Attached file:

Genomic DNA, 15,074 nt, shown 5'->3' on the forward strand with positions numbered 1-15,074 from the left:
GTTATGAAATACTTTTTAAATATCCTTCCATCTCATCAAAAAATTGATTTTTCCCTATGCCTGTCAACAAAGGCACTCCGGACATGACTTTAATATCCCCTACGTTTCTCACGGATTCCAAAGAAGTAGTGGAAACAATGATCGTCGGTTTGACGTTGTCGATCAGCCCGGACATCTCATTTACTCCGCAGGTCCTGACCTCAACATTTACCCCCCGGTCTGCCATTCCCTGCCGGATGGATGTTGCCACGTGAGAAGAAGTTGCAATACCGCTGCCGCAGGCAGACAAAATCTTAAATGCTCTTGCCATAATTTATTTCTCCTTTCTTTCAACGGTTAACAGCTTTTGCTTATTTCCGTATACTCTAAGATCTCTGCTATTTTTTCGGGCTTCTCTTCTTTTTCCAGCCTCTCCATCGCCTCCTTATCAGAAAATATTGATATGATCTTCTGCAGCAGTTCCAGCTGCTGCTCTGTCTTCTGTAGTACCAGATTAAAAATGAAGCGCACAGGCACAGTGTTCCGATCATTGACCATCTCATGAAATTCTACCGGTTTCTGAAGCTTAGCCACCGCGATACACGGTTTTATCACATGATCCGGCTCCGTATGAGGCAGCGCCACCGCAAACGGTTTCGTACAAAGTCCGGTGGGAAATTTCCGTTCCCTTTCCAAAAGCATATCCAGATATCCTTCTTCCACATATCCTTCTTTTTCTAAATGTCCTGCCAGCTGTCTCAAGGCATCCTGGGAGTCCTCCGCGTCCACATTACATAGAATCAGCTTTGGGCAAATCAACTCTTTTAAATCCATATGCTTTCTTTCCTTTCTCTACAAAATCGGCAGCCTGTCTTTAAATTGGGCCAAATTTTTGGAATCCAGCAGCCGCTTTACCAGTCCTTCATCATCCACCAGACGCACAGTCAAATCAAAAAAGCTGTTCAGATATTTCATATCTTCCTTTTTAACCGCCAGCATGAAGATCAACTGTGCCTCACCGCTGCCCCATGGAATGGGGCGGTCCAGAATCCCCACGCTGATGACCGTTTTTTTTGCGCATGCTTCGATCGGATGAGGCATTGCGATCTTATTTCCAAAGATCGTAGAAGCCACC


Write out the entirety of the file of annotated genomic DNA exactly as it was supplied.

Genomic DNA, 15,074 nt, shown 5'->3' on the forward strand with positions numbered 1-15,074 from the left:
GTTATGAAATACTTTTTAAATATCCTTCCATCTCATCAAAAAATTGATTTTTCCCTATGCCTGTCAACAAAGGCACTCCGGACATGACTTTAATATCCCCTACGTTTCTCACGGATTCCAAAGAAGTAGTGGAAACAATGATCGTCGGTTTGACGTTGTCGATCAGCCCGGACATCTCATTTACTCCGCAGGTCCTGACCTCAACATTTACCCCCCGGTCTGCCATTCCCTGCCGGATGGATGTTGCCACGTGAGAAGAAGTTGCAATACCGCTGCCGCAGGCAGACAAAATCTTAAATGCTCTTGCCATAATTTATTTCTCCTTTCTTTCAACGGTTAACAGCTTTTGCTTATTTCCGTATACTCTAAGATCTCTGCTATTTTTTCGGGCTTCTCTTCTTTTTCCAGCCTCTCCATCGCCTCCTTATCAGAAAATATTGATATGATCTTCTGCAGCAGTTCCAGCTGCTGCTCTGTCTTCTGTAGTACCAGATTAAAAATGAAGCGCACAGGCACAGTGTTCCGATCATTGACCATCTCATGAAATTCTACCGGTTTCTGAAGCTTAGCCACCGCGATACACGGTTTTATCACATGATCCGGCTCCGTATGAGGCAGCGCCACCGCAAACGGTTTCGTACAAAGTCCGGTGGGAAATTTCCGTTCCCTTTCCAAAAGCATATCCAGATATCCTTCTTCCACATATCCTTCTTTTTCTAAATGTCCTGCCAGCTGTCTCAAGGCATCCTGGGAGTCCTCCGCGTCCACATTACATAGAATCAGCTTTGGGCAAATCAACTCTTTTAAATCCATATGCTTTCTTTCCTTTCTCTACAAAATCGGCAGCCTGTCTTTAAATTGGGCCAAATTTTTGGAATCCAGCAGCCGCTTTACCAGTCCTTCATCATCCACCAGACGCACAGTCAAATCAAAAAAGCTGTTCAGATATTTCATATCTTCCTTTTTAACCGCCAGCATGAAGATCAACTGTGCCTCACCGCTGCCCCATGGAATGGGGCGGTCCAGAATCCCCACGCTGATGACCGTTTTTTTTGCGCATGCTTCGATCGGATGAGGCATTGCGATCTTATTTCCAAAGATCGTAGAAGCCACC